The Prince premiered in 2022 at London’s Southwark Playhouse. But unlike other London productions, its funding was rather unconventional. Instead of being beholden to traditional sponsors, Thorn asked the streaming service Nebula if they could fund it. In exchange for being patron saints of The Prince, she offered them a filmed version of her play. 

The PrinceAbigail Thorn

Now, it’s worth noting that this idea was a risky one. Not only was Thorn a new playwright, but the idea of a streaming service funding a piece of theatre was largely untested at the time. But Nebula took a leap of faith, and the gamble paid off — The Prince was a smashing success. It sold all of its tickets, made its money back, and won BroadwayWorld’s Best New Production of a Play award. Additionally, Nebula’s recording of the play was embraced by social media.

“So many people signed up to Nebula to watch The Prince that we were actually breaking even before the show even opened!” Thorn said. “My agent came to see it, and he asked me afterwards, ‘How have you done this?!” A show by a new writer, getting standing ovations, selling out, winning awards, and making a profit, at a time when British theatre was still on its knees from COVID?’ It was a revelation! I told him it was all thanks to social media.”

The Prince signalled a new direction for the creator economy and traditional entertainment. I think we can combine these two to make something more powerful than either one could be alone.”

Following the success of The Prince, Thorn soon found herself on the receiving end of a number of other traditional media opportunities.

Act III: Dracula’s Ex-Girlfriend

Since creating The Prince, Abigail Thorn has once again proved that the 2010s are behind us. Thorn is now writing and starring in a Nebula film called Dracula’s Ex-Girlfriend

“It’s about two women dealing with the trauma inflicted by their shitty ex, and the ex is Count Dracula!” Thorn said. “It’s partly inspired by my own history with abuse.”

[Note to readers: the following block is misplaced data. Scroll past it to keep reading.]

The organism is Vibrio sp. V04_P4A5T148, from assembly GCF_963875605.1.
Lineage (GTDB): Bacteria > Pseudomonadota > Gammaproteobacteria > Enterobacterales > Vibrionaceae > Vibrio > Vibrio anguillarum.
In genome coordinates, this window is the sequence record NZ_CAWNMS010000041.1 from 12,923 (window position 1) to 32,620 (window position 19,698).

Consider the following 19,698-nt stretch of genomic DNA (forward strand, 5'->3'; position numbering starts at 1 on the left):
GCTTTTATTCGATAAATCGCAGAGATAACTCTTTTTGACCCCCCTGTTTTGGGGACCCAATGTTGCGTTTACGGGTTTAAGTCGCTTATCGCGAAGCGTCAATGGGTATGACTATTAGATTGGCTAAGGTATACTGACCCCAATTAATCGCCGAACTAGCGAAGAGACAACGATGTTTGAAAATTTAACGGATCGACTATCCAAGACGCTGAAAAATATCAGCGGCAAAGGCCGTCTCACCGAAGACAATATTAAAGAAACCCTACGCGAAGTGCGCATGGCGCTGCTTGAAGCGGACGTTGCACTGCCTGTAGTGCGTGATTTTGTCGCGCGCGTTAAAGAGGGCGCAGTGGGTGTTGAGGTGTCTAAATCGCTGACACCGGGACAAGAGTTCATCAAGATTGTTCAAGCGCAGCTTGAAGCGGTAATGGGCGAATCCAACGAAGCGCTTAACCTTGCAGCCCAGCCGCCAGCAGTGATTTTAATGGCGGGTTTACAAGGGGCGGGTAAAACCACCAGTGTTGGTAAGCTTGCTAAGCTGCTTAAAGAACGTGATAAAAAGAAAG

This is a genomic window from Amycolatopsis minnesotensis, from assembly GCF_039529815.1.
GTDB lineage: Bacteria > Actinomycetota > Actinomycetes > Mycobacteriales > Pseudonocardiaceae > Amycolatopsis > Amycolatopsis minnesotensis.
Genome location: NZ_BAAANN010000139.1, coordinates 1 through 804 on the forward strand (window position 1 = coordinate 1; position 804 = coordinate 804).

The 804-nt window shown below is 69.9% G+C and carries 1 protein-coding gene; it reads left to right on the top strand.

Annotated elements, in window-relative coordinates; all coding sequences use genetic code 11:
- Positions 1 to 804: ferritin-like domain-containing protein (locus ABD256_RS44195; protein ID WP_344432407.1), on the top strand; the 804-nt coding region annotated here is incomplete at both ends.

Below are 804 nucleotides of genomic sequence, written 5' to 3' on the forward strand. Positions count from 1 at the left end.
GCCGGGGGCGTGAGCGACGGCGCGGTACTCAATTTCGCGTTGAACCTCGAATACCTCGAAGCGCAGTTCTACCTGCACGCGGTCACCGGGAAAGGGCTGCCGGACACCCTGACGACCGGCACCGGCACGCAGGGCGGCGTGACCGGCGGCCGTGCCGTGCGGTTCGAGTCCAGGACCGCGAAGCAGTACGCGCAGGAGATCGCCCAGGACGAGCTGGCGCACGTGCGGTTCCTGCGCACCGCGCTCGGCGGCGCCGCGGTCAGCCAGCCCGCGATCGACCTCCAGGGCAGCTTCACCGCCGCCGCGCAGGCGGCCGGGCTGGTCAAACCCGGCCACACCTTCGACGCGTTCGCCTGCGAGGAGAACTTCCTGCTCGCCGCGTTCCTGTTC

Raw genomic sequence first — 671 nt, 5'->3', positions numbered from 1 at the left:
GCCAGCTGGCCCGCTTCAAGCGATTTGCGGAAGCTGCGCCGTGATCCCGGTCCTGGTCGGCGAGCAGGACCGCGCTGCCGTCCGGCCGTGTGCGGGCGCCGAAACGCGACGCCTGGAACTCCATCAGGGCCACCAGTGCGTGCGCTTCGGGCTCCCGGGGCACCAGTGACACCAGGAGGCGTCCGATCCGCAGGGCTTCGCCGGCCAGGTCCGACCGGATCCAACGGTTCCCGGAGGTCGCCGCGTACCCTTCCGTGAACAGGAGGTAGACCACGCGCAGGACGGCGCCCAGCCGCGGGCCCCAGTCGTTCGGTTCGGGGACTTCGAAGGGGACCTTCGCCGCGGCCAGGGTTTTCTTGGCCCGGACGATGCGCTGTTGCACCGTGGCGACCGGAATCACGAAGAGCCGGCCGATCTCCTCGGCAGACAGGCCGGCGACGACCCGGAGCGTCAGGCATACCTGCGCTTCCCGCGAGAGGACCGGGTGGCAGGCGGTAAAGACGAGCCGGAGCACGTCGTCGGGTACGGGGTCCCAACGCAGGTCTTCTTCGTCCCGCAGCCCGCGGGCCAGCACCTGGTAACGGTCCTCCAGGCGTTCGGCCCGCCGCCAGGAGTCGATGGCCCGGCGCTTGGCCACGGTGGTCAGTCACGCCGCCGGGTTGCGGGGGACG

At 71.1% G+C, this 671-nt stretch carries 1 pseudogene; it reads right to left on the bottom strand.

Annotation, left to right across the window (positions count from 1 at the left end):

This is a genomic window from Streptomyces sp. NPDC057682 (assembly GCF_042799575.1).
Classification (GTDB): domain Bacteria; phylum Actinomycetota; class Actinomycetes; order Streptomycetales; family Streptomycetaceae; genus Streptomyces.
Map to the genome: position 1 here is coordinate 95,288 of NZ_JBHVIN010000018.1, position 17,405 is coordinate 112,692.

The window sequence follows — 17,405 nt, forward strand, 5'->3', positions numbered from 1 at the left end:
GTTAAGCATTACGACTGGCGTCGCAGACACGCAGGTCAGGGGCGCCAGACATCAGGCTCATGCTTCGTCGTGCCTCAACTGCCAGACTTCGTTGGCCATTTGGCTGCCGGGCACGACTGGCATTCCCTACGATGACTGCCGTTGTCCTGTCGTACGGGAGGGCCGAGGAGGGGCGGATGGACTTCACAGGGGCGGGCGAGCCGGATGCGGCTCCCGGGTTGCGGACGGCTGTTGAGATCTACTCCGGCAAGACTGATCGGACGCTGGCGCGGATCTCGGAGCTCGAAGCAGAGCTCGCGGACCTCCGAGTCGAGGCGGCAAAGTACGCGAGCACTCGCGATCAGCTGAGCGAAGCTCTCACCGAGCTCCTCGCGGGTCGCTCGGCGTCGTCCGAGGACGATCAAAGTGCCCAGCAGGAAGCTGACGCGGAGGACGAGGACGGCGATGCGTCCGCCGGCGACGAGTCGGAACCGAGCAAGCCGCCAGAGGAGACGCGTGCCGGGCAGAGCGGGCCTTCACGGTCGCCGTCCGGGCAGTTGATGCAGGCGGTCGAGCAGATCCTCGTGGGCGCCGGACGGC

She continued: “Just before COVID lockdowns, I was working on a stage adaptation of the Dracula novel with two super talented actor-producers: Niamh Handley-Vaughan and Nicholas Benjamin. We wanted to make something about #MeToo and how powerful men get away with awful things, so our Dracula was a very Harvey Weinstein, Jeffrey Epstein-ish character who specialised in manipulating people’s insecurities.”

Dracula's Ex-Girlfriend

“In the end,” Thorn concluded, “COVID put the kibosh on the show, but that central metaphor of ‘vampirism as emotional abuse’ got filed away in my mind.”

And that’s not all that Thorn has been up to. In 2024, we’ll hopefully see her on another streaming service or two.

“I filmed a couple of projects in 2023 with Disney+ and HBO that I’m not allowed to announce yet, and when that news drops it could be a very big deal,” Thorn said. “I say ‘could be’ because you never really know until these things come out. You might film 10 episodes of a show, and they edit you out of five, that sort of thing happens all the time. I try not to get too excited until I have something solid.”

Act IV: Has Hollywood Changed?

The Prince’s critical and commercial success has helped make some of Thorn’s artistic dreams real, but Thorn doesn’t believe that she’s an anomaly. Rather, she thinks her success is indicative of a broader shift in Hollywood circles taking YouTubers more seriously as artists.

Thorn has some more data to back her theory up. Whenever she goes to Los Angeles, everyone is talking about Helluva Boss, an animated comedy that’s first season is streaming exclusively on YouTube. In Thorn’s experience, industry professionals want to have a Helluva Boss success of their own.

Helluva Boss
Vivienne Medrano

Since Thorn chatted with us, Amazon Prime has announced a Helluva Boss spin-off called the Hazbin Hotel. Its first season will premiere in early 2024, with a second season already on its way.

“I feel like American producers are starting to understand the new model!” Thorn said. “In Hollywood, money talks. If you have a show that makes a profit then, for better and worse, people listen.”

ACT V: Kill James Bond

Once upon a time, YouTubers and Hollywood didn’t mix. But in 2024, you don’t have to choose one sphere over the other. 

While Abigail Thorn is stoked to be working on numerous Hollywood projects, she’s still super proud of her smaller-scale works. In fact, at the end of her Latch interview, she even plugged an indie podcast that she’s a member of — which also uploads to YouTube, of course.

Kill James Bond
Kill James Bond

“Did you know I also have a podcast called Kill James Bond where me and two of my best friends talk about macho movies?” Thorn wrote. “We started it just after lockdown, and it blew up. We accidentally became one of the biggest film podcasts in the UK! If you like movies and you like hearing funny people make fun of them, check us out!”

The Prince is streaming right now on the service Nebula. 

Kill James Bond is available wherever you get your podcasts.

If this article brings up any issues for you or anyone you know, or if you just feel like you need to speak to someone, please contact 1800 RESPECT (1800 737 732) the National Sexual Assault, Domestic and Family Violence Counselling Service. If you are in immediate danger, call 000.